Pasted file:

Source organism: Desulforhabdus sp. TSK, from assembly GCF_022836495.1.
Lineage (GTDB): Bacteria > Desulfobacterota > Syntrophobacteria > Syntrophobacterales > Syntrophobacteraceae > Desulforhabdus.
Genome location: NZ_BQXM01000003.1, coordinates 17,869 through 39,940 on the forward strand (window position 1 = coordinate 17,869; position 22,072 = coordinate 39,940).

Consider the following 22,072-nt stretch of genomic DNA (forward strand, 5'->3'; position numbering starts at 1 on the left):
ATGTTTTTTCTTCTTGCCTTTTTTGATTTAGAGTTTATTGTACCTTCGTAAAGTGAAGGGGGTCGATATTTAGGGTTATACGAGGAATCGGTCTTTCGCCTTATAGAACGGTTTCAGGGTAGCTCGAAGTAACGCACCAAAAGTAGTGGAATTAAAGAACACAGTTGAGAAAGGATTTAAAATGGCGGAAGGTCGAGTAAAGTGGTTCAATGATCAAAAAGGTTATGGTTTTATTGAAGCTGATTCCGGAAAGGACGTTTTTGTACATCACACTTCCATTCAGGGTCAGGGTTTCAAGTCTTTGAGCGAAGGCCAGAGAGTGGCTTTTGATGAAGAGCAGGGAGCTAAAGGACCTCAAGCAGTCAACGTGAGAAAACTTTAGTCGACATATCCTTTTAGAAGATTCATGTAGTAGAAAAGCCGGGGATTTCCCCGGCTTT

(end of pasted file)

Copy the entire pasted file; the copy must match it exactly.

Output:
Source organism: Desulforhabdus sp. TSK, from assembly GCF_022836495.1.
Lineage (GTDB): Bacteria > Desulfobacterota > Syntrophobacteria > Syntrophobacterales > Syntrophobacteraceae > Desulforhabdus.
Genome location: NZ_BQXM01000003.1, coordinates 17,869 through 39,940 on the forward strand (window position 1 = coordinate 17,869; position 22,072 = coordinate 39,940).

Consider the following 22,072-nt stretch of genomic DNA (forward strand, 5'->3'; position numbering starts at 1 on the left):
ATGTTTTTTCTTCTTGCCTTTTTTGATTTAGAGTTTATTGTACCTTCGTAAAGTGAAGGGGGTCGATATTTAGGGTTATACGAGGAATCGGTCTTTCGCCTTATAGAACGGTTTCAGGGTAGCTCGAAGTAACGCACCAAAAGTAGTGGAATTAAAGAACACAGTTGAGAAAGGATTTAAAATGGCGGAAGGTCGAGTAAAGTGGTTCAATGATCAAAAAGGTTATGGTTTTATTGAAGCTGATTCCGGAAAGGACGTTTTTGTACATCACACTTCCATTCAGGGTCAGGGTTTCAAGTCTTTGAGCGAAGGCCAGAGAGTGGCTTTTGATGAAGAGCAGGGAGCTAAAGGACCTCAAGCAGTCAACGTGAGAAAACTTTAGTCGACATATCCTTTTAGAAGATTCATGTAGTAGAAAAGCCGGGGATTTCCCCGGCTTT